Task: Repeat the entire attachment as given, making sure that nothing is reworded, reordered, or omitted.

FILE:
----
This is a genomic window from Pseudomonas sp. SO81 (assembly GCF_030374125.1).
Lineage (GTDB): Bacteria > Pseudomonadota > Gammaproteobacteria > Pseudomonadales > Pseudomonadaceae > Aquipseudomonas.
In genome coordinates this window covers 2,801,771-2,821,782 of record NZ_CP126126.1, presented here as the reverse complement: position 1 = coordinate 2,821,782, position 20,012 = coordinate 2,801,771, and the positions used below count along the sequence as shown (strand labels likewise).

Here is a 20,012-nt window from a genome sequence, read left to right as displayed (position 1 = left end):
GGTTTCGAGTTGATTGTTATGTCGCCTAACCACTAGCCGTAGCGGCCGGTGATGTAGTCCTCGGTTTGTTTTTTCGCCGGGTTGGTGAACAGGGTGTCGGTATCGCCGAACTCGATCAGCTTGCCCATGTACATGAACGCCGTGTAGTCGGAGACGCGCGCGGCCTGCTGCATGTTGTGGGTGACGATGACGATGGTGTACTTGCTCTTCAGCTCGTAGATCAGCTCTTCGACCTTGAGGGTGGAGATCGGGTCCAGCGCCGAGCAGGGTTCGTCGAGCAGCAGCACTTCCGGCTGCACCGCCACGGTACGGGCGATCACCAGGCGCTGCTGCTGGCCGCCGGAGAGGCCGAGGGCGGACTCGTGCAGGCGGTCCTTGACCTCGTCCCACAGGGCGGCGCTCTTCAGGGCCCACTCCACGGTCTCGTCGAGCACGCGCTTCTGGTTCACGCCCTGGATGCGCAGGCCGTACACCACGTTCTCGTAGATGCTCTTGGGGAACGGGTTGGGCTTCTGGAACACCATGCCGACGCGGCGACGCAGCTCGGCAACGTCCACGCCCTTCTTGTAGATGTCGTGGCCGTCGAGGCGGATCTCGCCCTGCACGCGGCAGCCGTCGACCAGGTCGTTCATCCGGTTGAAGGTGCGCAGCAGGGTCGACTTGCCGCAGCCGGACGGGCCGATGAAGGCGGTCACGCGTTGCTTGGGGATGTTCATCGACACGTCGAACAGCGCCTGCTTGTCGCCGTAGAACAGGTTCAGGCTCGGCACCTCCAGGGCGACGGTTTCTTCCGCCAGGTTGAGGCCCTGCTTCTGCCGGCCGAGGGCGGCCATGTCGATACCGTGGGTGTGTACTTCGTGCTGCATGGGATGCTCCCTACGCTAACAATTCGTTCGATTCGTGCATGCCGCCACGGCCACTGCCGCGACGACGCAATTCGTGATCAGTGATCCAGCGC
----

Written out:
This is a genomic window from Pseudomonas sp. SO81 (assembly GCF_030374125.1).
Lineage (GTDB): Bacteria > Pseudomonadota > Gammaproteobacteria > Pseudomonadales > Pseudomonadaceae > Aquipseudomonas.
In genome coordinates this window covers 2,801,771-2,821,782 of record NZ_CP126126.1, presented here as the reverse complement: position 1 = coordinate 2,821,782, position 20,012 = coordinate 2,801,771, and the positions used below count along the sequence as shown (strand labels likewise).

Here is a 20,012-nt window from a genome sequence, read left to right as displayed (position 1 = left end):
GGTTTCGAGTTGATTGTTATGTCGCCTAACCACTAGCCGTAGCGGCCGGTGATGTAGTCCTCGGTTTGTTTTTTCGCCGGGTTGGTGAACAGGGTGTCGGTATCGCCGAACTCGATCAGCTTGCCCATGTACATGAACGCCGTGTAGTCGGAGACGCGCGCGGCCTGCTGCATGTTGTGGGTGACGATGACGATGGTGTACTTGCTCTTCAGCTCGTAGATCAGCTCTTCGACCTTGAGGGTGGAGATCGGGTCCAGCGCCGAGCAGGGTTCGTCGAGCAGCAGCACTTCCGGCTGCACCGCCACGGTACGGGCGATCACCAGGCGCTGCTGCTGGCCGCCGGAGAGGCCGAGGGCGGACTCGTGCAGGCGGTCCTTGACCTCGTCCCACAGGGCGGCGCTCTTCAGGGCCCACTCCACGGTCTCGTCGAGCACGCGCTTCTGGTTCACGCCCTGGATGCGCAGGCCGTACACCACGTTCTCGTAGATGCTCTTGGGGAACGGGTTGGGCTTCTGGAACACCATGCCGACGCGGCGACGCAGCTCGGCAACGTCCACGCCCTTCTTGTAGATGTCGTGGCCGTCGAGGCGGATCTCGCCCTGCACGCGGCAGCCGTCGACCAGGTCGTTCATCCGGTTGAAGGTGCGCAGCAGGGTCGACTTGCCGCAGCCGGACGGGCCGATGAAGGCGGTCACGCGTTGCTTGGGGATGTTCATCGACACGTCGAACAGCGCCTGCTTGTCGCCGTAGAACAGGTTCAGGCTCGGCACCTCCAGGGCGACGGTTTCTTCCGCCAGGTTGAGGCCCTGCTTCTGCCGGCCGAGGGCGGCCATGTCGATACCGTGGGTGTGTACTTCGTGCTGCATGGGATGCTCCCTACGCTAACAATTCGTTCGATTCGTGCATGCCGCCACGGCCACTGCCGCGACGACGCAATTCGTGATCAGTGATCCAGCGC